Strangers: Travelers


I’ve killed them all.

I don’t know who they were, only that they came from the Hollow, and they deserved to die.

I found Nettie’s remains by the stonewall on North Road. There wasn’t much left of her, mostly charred bones and a pile of innards that never should have seen the light of day. Her shoes were cast off to one side, and her dress – bloodied and soiled – was crumpled on the ground a short distance away.

The ones who had killed her, and who had eaten most of her were on the other side of the wall. There were eight of them, three adults and five younglings. They were roughly humanoid, more reptile than anything else, and they were clad in clothes that closely resembled those favored by the Romani.

These creatures did not know me, and so, they did not run when I climbed over the stonewall.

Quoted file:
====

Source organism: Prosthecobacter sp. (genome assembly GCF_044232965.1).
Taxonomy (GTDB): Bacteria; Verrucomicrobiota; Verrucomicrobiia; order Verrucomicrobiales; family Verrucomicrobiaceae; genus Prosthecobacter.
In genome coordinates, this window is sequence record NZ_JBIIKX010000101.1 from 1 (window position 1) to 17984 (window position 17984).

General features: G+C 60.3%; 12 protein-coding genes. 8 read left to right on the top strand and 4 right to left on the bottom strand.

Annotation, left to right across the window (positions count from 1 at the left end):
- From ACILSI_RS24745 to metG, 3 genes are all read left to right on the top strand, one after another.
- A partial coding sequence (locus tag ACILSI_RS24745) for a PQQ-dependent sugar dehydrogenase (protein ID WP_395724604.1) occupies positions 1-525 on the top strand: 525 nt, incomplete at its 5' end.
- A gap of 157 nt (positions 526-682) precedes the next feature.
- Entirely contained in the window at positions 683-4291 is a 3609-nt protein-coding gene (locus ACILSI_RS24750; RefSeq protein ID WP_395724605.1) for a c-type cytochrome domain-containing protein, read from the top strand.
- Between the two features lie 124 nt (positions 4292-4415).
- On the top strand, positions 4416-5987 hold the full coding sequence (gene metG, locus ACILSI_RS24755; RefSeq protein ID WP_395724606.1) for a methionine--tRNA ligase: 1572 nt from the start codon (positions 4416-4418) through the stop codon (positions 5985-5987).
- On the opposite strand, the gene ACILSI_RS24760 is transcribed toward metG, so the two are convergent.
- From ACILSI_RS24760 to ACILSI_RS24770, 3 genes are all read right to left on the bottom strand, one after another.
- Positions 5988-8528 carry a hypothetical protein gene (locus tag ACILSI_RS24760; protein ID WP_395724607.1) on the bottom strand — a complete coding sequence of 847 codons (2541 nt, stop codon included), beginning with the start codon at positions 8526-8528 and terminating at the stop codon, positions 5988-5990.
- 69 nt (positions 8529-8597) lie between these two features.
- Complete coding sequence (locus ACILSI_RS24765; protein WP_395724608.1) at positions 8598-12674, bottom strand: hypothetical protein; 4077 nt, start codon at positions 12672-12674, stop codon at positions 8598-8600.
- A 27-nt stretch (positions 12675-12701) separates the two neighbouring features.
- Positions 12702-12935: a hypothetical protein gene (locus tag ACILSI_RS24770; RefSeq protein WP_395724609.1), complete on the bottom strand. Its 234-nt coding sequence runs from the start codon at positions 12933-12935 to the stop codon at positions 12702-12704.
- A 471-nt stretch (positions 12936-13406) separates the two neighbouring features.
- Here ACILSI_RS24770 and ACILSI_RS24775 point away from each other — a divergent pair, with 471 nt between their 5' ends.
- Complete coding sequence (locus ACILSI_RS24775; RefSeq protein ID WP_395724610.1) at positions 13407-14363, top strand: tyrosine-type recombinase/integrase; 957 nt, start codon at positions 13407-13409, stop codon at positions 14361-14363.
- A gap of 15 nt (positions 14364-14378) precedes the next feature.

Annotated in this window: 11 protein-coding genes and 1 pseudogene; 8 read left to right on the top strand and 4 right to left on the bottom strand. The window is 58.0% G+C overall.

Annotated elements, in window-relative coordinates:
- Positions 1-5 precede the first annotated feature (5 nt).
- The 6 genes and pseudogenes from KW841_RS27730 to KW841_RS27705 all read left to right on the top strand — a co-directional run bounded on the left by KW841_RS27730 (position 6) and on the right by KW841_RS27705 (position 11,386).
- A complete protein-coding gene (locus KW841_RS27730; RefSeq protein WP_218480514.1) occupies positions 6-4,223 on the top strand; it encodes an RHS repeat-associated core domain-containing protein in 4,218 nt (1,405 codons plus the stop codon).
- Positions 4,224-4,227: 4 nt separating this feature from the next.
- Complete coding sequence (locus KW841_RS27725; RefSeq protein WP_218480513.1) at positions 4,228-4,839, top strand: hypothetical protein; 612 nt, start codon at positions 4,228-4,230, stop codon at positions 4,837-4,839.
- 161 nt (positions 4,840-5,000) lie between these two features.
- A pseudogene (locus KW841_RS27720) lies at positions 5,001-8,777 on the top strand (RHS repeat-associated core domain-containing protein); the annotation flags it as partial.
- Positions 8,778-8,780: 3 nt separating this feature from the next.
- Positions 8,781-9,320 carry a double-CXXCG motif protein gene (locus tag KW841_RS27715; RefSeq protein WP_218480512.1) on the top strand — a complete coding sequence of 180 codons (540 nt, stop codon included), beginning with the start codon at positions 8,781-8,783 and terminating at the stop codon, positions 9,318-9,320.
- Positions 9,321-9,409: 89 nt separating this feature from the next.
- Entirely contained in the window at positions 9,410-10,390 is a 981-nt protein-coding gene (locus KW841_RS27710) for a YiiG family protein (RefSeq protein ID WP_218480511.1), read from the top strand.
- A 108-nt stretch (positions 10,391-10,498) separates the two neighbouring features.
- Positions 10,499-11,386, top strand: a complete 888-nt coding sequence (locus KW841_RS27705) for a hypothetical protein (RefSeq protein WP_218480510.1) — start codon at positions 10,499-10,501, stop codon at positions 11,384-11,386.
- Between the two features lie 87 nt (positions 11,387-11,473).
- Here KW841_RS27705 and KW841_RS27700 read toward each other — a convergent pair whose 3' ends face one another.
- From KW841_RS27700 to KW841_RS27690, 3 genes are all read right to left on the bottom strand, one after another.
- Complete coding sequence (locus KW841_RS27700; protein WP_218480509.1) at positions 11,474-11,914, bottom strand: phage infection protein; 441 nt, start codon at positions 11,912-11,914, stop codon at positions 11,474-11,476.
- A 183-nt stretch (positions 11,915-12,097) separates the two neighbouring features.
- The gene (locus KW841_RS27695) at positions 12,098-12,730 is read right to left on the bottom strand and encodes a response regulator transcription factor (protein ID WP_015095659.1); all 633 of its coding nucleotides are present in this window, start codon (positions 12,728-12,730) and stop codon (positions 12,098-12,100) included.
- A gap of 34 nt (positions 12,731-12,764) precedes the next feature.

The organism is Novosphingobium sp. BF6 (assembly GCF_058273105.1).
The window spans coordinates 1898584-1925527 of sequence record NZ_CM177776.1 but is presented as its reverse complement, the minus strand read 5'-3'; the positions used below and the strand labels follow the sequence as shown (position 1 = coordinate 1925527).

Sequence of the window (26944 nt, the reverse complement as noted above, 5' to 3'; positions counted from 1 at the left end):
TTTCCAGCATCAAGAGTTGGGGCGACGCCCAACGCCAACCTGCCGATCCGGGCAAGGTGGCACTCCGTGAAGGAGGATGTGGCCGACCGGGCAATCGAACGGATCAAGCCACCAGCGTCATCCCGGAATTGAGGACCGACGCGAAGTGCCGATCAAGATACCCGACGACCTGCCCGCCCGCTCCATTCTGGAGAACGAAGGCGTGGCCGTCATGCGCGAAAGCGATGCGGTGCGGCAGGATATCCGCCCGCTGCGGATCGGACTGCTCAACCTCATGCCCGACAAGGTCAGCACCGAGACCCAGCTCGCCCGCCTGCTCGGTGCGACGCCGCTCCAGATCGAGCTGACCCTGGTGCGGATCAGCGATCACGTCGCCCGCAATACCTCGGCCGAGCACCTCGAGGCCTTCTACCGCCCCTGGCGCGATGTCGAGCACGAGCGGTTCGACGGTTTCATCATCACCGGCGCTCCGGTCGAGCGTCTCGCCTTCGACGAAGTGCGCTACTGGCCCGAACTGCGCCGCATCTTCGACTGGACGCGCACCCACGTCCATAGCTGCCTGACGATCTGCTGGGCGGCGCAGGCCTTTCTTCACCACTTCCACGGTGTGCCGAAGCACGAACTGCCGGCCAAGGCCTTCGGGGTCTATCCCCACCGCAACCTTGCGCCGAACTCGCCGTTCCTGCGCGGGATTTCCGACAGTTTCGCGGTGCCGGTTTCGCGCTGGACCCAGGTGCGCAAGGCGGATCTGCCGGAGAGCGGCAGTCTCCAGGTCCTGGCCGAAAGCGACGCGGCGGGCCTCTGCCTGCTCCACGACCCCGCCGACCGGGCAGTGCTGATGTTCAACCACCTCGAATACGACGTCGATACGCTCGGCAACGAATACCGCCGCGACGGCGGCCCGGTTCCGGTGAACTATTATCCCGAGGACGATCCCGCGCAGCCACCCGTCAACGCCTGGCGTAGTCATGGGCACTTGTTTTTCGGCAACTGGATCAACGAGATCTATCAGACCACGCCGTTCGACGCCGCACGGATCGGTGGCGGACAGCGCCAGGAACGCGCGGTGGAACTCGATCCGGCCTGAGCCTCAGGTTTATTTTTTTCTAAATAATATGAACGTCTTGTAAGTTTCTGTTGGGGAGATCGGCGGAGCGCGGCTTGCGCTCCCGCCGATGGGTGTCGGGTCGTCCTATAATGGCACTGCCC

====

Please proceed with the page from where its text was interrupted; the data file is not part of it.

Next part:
Instead, they called out to one another and came towards me. Knives appeared in the hands of even the youngest, and the sight of them brought a smile to my face.

I brushed back the sides of my coat and revealed the smooth, well-worn grips of my Colts. As the creatures drew near, I drew the pistols and cocked back the hammers all in one, smooth motion.

The clicking of the hammers as they locked into place was a sound that at least one of the creatures was familiar with, and as it opened its gray-green mouth to shout a warning, I opened fire.

The Colts roared in the obscene stillness of the Hollow and echoed off the trees lurking on the edge of the rolling grass. When the sound of death finished its victorious lap around me, all eight of the creatures were dead.

But my anger was not sated.

They’d killed Nettie Sands, a beautiful young woman who was the sweetest soul I’d ever encountered. Killed and eaten her on a warm August day.

I reloaded the Colts, slid them into their holsters, and took my matches out.

The Hollow would survive, of course. It always does.

Every once in awhile, though, there’s a need to let it burn.

And today, today, it needed to burn.

#horror #monsters #supernatural #death

Published by

Nicholas Efstathiou

Husband, father, and writer.

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